more power to get up steep hills and ability to maneuver in narrow streets and I can live with most anything else. It would help if the vehicle did not repeat the negatives of the FFV which has a number of blind spots and no place to place my immediate area parcels and whenever I drive these vehicles, am constantly jamming my elbow in the tight spots. I need room to stretch my arms and legs for I have to work out of this vehicle.

  6. Dan

    My wife just got a full route and there are zero llv’s for her rural route. So now we have to buy a LHD vehicle or do a conversion of your current car. Any way we can get a new prototype up in Michigan.

  7. Jon Z

    I am a rural carrier veteran of 18 years, from east-central Illinois. Based strictly off of the photos I have seen from this website, my vote would have to go to Mahindra’s entry. But… as other have said, just about anything has to be an improvement from the Grumman LLV. I think the improved fuel economy alone will save the USPS millions in the long run.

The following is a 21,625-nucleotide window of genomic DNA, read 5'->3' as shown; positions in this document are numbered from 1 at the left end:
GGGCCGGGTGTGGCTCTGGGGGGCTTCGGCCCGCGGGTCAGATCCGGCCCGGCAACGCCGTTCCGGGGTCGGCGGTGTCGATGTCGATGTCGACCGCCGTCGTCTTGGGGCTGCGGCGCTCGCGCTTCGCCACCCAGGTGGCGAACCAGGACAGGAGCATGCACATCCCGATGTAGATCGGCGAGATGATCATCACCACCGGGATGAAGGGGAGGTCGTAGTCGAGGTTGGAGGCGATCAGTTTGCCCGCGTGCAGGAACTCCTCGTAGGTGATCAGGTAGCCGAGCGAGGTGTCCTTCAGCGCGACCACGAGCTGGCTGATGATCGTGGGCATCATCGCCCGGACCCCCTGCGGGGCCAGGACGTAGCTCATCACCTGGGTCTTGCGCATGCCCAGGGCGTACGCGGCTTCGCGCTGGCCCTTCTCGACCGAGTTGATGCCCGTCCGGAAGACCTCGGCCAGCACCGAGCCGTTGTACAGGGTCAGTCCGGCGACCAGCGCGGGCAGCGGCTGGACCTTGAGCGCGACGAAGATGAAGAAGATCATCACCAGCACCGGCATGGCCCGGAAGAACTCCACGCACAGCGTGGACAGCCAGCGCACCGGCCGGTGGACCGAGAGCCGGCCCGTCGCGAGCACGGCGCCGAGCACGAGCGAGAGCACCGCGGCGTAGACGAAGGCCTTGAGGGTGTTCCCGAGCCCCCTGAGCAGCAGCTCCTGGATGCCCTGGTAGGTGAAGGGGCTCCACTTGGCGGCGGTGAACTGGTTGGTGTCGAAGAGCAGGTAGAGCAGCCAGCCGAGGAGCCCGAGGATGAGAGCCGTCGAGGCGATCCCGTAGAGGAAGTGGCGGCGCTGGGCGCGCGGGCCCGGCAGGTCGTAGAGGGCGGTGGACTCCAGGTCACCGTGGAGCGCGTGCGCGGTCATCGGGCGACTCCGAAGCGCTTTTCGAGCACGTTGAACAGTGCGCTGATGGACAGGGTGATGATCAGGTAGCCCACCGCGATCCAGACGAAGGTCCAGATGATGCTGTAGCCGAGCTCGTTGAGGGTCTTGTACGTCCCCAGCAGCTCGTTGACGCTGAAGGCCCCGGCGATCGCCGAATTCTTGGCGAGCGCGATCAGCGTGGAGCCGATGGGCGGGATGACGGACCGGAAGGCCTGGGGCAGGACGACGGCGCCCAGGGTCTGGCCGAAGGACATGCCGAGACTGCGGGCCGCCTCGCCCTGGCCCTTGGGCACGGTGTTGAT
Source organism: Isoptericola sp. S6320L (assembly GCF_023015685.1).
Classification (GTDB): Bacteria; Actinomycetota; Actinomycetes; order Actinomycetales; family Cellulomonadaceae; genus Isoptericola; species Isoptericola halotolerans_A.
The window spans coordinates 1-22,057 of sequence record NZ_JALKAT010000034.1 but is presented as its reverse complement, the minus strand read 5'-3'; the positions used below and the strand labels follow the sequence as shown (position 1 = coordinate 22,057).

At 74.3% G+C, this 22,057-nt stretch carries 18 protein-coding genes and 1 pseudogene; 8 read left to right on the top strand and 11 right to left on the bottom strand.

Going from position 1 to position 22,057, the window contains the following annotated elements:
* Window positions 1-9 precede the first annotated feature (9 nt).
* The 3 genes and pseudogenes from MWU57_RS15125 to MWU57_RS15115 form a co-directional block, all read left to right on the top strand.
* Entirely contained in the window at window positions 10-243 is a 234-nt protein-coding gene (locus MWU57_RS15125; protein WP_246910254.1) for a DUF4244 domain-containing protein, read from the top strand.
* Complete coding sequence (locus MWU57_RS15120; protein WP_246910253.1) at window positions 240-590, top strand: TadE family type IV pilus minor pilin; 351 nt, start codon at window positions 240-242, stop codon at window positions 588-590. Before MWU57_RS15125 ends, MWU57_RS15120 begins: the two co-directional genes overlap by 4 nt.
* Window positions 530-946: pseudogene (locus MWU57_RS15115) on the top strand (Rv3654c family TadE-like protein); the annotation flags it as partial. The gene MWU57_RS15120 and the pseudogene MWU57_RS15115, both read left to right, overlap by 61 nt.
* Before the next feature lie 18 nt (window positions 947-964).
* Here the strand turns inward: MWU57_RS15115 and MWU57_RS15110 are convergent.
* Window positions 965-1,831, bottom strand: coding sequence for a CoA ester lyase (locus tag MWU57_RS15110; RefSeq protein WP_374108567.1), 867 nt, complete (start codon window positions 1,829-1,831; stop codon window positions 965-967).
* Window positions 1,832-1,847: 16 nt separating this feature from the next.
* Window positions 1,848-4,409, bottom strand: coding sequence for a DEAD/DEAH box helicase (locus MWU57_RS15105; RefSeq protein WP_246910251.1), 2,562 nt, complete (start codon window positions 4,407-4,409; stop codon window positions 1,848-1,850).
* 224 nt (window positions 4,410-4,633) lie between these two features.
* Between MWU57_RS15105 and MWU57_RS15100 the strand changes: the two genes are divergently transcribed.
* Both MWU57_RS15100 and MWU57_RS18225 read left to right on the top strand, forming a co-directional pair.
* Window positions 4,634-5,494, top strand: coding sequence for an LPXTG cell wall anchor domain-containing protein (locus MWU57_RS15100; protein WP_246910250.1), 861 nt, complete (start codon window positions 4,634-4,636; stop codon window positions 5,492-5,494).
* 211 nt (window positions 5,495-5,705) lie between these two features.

8. Grace

    Am general or Mahindra whatever they choose they need to put two shelves in the back in each side so that makes more room

  9. brian Hunter

    I prefer the Workhorse prototype over the rest, after reading all the information pertaining to each vehicle it stands out as the most sensible considering price, durability, functionality & servicing… in addition to that, VT Hackney/Workhorse being American based companies is a plus in my eyes. Workhorse is developing this new mail truck specifically for its purpose, whereas the other competitors are simply modifying vehicles to fit the bill… quality creation compared to affordable adaptation… hmmm